May 16, 2012

Lynch Creek Bluffs

I hiked the granite bluffs North of Lynch Creek as my neighbors had told me about the beautiful views of the Granby Valley. The details up there were stunning!



Isn't it bad luck to hang a horseshoe upside down? I hiked up Lynch 200 to the top where BC Timber has harvested quite a bit of the forest. I would prefer to walk through an old growth forest but I'd also prefer to buy a renewable product like wood over a synthetic product like plastic. Timber has to come from somewhere and this time it was Lynch Creek in the Boundary Region of British Columbia.
Lynch 200 looking North towards the Granby Wilderness Spring 2012

Culvert under Lynch Creek 200 logging road
I'd like to see the logging roads decommissioned now that the re-seeding is complete. As I was coming down the mountain two men in hunting fatigues and a diesel pick-up truck were slowly exploring up the road. It would be nice to discourage activity in this area to those who use less destructive modes of transport.



*One tip I was given recently to identify these kind of trees is if the needles are very spiky then it is a Spruce. In reference to the image on the far left with the blue 'Boundary' ribbon.
An awkward teenage forest
Life grows tenaciously. She will bounce back as best she can.
The plastic markers are tied to the trees by BC Timber Sales so the logging company who was awarded the contract can identify cut block boundaries, waterways, seeding trees etc..

I'm hoping BC Timber Sales remove the ribbons at some point so they don't become synthetic garbage on the forest floor once the growing trees pop them apart.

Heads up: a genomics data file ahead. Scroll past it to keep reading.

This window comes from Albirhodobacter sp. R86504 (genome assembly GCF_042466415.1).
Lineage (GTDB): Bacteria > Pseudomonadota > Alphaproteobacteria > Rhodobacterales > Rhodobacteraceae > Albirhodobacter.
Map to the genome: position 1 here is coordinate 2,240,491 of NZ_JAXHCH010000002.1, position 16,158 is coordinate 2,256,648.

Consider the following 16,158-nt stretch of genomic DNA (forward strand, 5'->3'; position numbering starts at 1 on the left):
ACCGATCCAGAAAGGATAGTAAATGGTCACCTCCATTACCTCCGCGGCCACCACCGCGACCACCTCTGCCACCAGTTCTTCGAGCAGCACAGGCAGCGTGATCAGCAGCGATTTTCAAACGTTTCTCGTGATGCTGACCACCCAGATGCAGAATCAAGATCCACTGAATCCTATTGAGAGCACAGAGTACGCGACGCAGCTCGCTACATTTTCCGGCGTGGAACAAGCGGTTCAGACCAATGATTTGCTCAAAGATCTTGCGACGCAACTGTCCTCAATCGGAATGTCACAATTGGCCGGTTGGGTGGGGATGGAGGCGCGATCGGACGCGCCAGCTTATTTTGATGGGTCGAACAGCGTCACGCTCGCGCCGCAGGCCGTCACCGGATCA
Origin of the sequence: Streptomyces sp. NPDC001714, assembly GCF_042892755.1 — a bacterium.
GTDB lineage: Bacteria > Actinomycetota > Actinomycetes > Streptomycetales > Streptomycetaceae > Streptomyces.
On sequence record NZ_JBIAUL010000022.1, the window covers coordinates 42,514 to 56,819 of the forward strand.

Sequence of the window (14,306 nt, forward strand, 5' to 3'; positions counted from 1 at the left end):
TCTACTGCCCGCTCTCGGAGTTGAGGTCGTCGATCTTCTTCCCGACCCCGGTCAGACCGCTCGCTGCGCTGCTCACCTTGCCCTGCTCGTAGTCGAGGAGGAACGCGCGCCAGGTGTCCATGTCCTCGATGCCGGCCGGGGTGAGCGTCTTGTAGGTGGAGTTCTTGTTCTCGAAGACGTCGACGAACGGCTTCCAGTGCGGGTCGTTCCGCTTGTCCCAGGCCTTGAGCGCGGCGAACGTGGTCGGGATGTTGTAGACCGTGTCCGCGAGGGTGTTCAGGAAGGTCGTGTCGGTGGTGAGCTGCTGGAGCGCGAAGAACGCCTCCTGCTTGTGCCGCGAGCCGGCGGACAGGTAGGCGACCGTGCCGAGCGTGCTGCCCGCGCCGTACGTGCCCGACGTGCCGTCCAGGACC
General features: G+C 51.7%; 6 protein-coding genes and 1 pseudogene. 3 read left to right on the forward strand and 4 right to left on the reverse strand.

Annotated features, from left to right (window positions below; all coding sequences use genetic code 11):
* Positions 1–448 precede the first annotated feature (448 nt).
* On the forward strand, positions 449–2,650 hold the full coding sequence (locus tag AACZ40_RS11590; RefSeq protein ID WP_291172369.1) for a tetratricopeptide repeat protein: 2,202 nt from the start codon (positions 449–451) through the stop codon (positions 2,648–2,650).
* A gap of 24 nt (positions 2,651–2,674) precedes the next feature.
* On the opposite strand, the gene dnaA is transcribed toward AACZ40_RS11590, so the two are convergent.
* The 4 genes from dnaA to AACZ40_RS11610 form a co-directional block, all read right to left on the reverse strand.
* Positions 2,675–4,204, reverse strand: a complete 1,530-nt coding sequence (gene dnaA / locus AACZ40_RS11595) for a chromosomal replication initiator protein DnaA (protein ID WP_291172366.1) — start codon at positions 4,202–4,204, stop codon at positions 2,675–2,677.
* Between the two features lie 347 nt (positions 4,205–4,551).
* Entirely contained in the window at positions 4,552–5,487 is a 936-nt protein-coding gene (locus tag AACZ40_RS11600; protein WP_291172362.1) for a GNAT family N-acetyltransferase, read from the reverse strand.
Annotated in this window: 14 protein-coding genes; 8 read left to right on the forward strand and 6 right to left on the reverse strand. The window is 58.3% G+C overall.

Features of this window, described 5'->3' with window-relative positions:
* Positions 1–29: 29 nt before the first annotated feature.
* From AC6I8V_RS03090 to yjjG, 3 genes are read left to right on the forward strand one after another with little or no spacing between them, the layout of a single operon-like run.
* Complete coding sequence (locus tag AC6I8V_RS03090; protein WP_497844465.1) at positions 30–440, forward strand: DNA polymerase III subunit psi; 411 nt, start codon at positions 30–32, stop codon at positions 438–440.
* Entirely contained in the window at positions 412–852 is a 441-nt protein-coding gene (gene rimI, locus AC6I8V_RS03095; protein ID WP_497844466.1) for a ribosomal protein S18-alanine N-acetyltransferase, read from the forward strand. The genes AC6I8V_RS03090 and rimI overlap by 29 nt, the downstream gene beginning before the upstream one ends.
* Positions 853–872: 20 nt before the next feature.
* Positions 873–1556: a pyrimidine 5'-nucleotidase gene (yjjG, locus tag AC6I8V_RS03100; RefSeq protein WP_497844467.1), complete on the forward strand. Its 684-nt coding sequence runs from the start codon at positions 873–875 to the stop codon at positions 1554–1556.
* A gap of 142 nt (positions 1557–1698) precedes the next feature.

New Larch Tree





Aspen with cut block markers





I believe this scat to be coyote. Always lots of fur so I gather that they are fictitious groomers. I found bear and deer poop along the hike as well.
Shooting Star


North American Stone Inc.,  is seeking a permit to cut trails into two locations in the Lynch Creek area and remove up to 10,000 tonnes of stone from both sites as a sample for their interest in granite for retail sale. The first site is 14.5 km north of the Hummingbird bridge, and the second is 50 metres after the turn off onto Lynch Creek Road, 10.5 km past the bridge. Some locals believe that North American Stone is classifying this job as a sample so they can get around having an environmental assessment done. Do they really need to extract 10,000 tonnes from these two sites to collect enough to sample? Sounds like the locals may be right!

The other piece in this is the locals and visitors use this area for hiking, rock climbing, camping, and mountain biking. Not to mention that the area is on the Boundary of the Gladstone Provincial Park which is home to the threatened Granby Grizzly and Mountain Goat.

For more information on this project click this link for an article in our regional online news source The Boundary Sentinel.





The work permit application to the City of Grand Forks doesn't include notification of local residents. You can contact the Ministry representative below to see what options you have.

Lynn Davis
By email: mmd-cranbrook@gov.bc.ca
Or by Canada Post: Ministry of Mines
1902-Theatre Road
Cranbrook BC V1C 7G1
 Fauna on Lynch Creek Granite Bluffs.
 

Left is a rock fern and right is a standing dead larch.

The Bearded moss often overtakes the branches
and literally holds the tree together in a haunting artful display.





The Bluffs will disappear if the City of Grand Forks approves
North American Stone's application for Granite samples.

If you'd like to see an environmental assessment completed and the proper channels taken then share this opinion with your area representative.

Creatures live there, wild flowers cling to life on the rock, trees have withstood decades of valley winds. The eco-system deserves our attention and serious consideration.

























All photography is by Kris Hockley - Crow's Nest Photography and is protected by copyright. Please contact me if you would like to purchase a license. Non profits and private use is free however it requires that the watermark remain, reference credit, and notice be given to us where it's used.

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